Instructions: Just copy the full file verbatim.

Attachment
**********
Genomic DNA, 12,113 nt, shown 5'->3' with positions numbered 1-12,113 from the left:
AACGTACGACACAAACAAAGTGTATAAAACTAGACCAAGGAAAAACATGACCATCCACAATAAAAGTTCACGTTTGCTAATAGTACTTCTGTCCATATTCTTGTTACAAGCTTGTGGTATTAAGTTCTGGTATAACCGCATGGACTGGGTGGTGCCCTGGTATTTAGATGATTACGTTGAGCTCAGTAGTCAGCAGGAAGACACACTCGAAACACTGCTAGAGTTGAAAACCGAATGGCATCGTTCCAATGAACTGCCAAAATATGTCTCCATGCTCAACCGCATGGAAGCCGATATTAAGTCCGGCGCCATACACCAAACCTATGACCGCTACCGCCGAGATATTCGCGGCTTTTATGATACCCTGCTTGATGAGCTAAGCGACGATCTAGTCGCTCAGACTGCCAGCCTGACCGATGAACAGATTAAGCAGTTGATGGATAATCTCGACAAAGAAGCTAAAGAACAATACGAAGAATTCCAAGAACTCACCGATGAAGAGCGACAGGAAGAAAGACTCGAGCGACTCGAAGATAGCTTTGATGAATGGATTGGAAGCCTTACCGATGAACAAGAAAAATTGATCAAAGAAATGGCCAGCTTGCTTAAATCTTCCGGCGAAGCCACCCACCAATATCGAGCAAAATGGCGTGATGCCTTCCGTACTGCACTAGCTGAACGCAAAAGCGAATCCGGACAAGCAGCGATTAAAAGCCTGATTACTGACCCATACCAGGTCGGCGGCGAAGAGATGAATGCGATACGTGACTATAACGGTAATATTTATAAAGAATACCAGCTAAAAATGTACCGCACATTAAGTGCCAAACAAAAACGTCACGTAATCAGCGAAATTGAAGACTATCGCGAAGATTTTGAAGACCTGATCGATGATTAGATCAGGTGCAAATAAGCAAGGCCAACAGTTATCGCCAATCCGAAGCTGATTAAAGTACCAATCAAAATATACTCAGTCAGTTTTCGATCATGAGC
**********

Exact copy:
Genomic DNA, 12,113 nt, shown 5'->3' with positions numbered 1-12,113 from the left:
AACGTACGACACAAACAAAGTGTATAAAACTAGACCAAGGAAAAACATGACCATCCACAATAAAAGTTCACGTTTGCTAATAGTACTTCTGTCCATATTCTTGTTACAAGCTTGTGGTATTAAGTTCTGGTATAACCGCATGGACTGGGTGGTGCCCTGGTATTTAGATGATTACGTTGAGCTCAGTAGTCAGCAGGAAGACACACTCGAAACACTGCTAGAGTTGAAAACCGAATGGCATCGTTCCAATGAACTGCCAAAATATGTCTCCATGCTCAACCGCATGGAAGCCGATATTAAGTCCGGCGCCATACACCAAACCTATGACCGCTACCGCCGAGATATTCGCGGCTTTTATGATACCCTGCTTGATGAGCTAAGCGACGATCTAGTCGCTCAGACTGCCAGCCTGACCGATGAACAGATTAAGCAGTTGATGGATAATCTCGACAAAGAAGCTAAAGAACAATACGAAGAATTCCAAGAACTCACCGATGAAGAGCGACAGGAAGAAAGACTCGAGCGACTCGAAGATAGCTTTGATGAATGGATTGGAAGCCTTACCGATGAACAAGAAAAATTGATCAAAGAAATGGCCAGCTTGCTTAAATCTTCCGGCGAAGCCACCCACCAATATCGAGCAAAATGGCGTGATGCCTTCCGTACTGCACTAGCTGAACGCAAAAGCGAATCCGGACAAGCAGCGATTAAAAGCCTGATTACTGACCCATACCAGGTCGGCGGCGAAGAGATGAATGCGATACGTGACTATAACGGTAATATTTATAAAGAATACCAGCTAAAAATGTACCGCACATTAAGTGCCAAACAAAAACGTCACGTAATCAGCGAAATTGAAGACTATCGCGAAGATTTTGAAGACCTGATCGATGATTAGATCAGGTGCAAATAAGCAAGGCCAACAGTTATCGCCAATCCGAAGCTGATTAAAGTACCAATCAAAATATACTCAGTCAGTTTTCGATCATGAGC